Saving vs. repaying debts

Should I save or pay off debt?
People are always asking us, if I come into money should I save it or pay off debts?
Generally speaking this is an easy answer, pay off your debts. Let me demonstrate why with an example:
Lets say that you have:
£500 savings - earning you 2% interest (this means that you earn interest of £10)
£500 debt - incurring you interest at 17% (this means that you pay £85 in interest payments)
The equation is simple, if you paid off the debt you would save £75 in this example and it will be a similar equation in most circumstances.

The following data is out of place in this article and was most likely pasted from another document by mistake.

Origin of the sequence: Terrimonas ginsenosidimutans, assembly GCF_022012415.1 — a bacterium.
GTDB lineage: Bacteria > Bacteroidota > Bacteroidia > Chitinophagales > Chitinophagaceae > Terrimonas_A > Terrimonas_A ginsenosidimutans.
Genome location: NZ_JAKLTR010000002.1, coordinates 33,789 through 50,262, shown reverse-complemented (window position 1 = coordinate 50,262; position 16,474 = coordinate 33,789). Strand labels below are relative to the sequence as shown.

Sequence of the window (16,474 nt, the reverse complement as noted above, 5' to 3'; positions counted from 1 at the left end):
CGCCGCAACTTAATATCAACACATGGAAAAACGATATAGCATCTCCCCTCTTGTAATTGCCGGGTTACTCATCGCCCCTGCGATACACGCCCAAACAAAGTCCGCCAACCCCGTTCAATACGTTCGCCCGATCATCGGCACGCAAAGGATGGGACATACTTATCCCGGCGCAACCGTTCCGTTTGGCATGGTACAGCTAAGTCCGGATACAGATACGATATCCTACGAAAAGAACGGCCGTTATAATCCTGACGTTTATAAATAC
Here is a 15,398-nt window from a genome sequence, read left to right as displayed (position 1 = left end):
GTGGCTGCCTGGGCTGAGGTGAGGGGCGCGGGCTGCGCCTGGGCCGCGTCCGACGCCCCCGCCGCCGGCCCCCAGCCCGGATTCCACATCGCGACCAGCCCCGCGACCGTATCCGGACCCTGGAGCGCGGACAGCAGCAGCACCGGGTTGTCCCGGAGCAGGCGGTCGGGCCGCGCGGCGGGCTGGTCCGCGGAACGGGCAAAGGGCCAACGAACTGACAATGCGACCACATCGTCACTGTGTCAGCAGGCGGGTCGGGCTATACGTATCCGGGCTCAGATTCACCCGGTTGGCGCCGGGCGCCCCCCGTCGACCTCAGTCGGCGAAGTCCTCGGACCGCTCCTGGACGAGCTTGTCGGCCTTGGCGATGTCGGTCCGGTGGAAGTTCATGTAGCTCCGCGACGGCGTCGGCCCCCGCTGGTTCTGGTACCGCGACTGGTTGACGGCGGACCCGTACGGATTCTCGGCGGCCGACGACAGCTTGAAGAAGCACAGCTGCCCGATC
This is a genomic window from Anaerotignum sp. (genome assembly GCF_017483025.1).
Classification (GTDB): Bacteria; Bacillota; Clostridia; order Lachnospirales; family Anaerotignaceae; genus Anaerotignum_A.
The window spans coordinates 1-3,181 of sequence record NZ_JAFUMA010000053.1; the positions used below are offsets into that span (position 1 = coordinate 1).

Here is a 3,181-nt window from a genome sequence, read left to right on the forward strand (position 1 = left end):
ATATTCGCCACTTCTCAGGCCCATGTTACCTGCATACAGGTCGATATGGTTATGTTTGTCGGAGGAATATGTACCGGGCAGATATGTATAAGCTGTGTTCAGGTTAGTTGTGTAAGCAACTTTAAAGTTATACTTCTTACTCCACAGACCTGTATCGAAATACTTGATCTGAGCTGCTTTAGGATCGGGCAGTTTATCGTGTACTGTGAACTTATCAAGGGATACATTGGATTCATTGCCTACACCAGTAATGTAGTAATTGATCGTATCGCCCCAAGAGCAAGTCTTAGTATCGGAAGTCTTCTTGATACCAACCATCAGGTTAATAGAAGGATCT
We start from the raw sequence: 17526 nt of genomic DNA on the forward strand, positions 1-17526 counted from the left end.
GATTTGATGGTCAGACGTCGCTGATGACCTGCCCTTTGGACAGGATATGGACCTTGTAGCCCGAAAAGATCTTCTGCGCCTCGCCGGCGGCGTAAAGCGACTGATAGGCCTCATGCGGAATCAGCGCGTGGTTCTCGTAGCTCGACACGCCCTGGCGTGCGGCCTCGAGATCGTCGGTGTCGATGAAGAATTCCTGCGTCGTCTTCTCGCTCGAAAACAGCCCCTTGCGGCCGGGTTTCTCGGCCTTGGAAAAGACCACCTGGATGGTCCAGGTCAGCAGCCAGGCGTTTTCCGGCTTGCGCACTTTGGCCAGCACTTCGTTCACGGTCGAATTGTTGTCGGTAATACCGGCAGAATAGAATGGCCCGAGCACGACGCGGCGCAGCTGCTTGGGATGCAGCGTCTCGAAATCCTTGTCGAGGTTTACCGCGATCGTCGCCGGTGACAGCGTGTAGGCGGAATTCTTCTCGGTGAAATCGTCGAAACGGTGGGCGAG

There are some exceptions

  • If your debt has an exit fee / early redemption charge, then repaying it immediately with savings might be the more expensive option. If this is the case, it might be a good idea to put the money in a savings account until the interest earned offsets the exit fee or until no fee is payable.
  • If you only have debts with a very low interest rate - for example, an authorised overdraft - then you will probably earn more in a savings account than you would save by repaying your debts.
  • If you have taken out a debt consolidation loan with fixed monthly payments, lenders will not always allow you to make `overpayments`. In this case, having a separate savings account could put you in a good financial position once the debt consolidation loan has been repaid.

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